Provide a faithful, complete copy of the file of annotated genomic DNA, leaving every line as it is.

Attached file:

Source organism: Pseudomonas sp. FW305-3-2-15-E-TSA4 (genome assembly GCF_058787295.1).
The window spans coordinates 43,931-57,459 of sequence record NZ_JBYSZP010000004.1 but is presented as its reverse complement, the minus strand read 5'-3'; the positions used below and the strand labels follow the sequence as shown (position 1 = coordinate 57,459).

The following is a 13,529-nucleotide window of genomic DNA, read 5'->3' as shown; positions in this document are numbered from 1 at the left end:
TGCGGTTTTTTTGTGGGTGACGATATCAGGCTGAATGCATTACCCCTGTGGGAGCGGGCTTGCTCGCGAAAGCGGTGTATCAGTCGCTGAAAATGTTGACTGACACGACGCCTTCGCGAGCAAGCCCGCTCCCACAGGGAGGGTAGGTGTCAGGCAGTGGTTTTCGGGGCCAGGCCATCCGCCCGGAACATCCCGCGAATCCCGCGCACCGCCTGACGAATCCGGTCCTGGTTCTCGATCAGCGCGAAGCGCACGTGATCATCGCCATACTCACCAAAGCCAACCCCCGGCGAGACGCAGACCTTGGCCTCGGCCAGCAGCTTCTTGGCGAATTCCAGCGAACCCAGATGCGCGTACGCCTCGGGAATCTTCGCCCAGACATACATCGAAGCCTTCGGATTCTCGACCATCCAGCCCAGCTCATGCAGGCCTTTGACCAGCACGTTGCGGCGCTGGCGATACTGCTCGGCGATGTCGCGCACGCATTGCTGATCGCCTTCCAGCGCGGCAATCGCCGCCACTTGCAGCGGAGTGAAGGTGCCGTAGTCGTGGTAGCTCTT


Source organism: Pseudomonas sp. FW305-3-2-15-E-TSA4 (genome assembly GCF_058787295.1).
The window spans coordinates 43,931-57,459 of sequence record NZ_JBYSZP010000004.1 but is presented as its reverse complement, the minus strand read 5'-3'; the positions used below and the strand labels follow the sequence as shown (position 1 = coordinate 57,459).

The following is a 13,529-nucleotide window of genomic DNA, read 5'->3' as shown; positions in this document are numbered from 1 at the left end:
TGCGGTTTTTTTGTGGGTGACGATATCAGGCTGAATGCATTACCCCTGTGGGAGCGGGCTTGCTCGCGAAAGCGGTGTATCAGTCGCTGAAAATGTTGACTGACACGACGCCTTCGCGAGCAAGCCCGCTCCCACAGGGAGGGTAGGTGTCAGGCAGTGGTTTTCGGGGCCAGGCCATCCGCCCGGAACATCCCGCGAATCCCGCGCACCGCCTGACGAATCCGGTCCTGGTTCTCGATCAGCGCGAAGCGCACGTGATCATCGCCATACTCACCAAAGCCAACCCCCGGCGAGACGCAGACCTTGGCCTCGGCCAGCAGCTTCTTGGCGAATTCCAGCGAACCCAGATGCGCGTACGCCTCGGGAATCTTCGCCCAGACATACATCGAAGCCTTCGGATTCTCGACCATCCAGCCCAGCTCATGCAGGCCTTTGACCAGCACGTTGCGGCGCTGGCGATACTGCTCGGCGATGTCGCGCACGCATTGCTGATCGCCTTCCAGCGCGGCAATCGCCGCCACTTGCAGCGGAGTGAAGGTGCCGTAGTCGTGGTAGCTCTT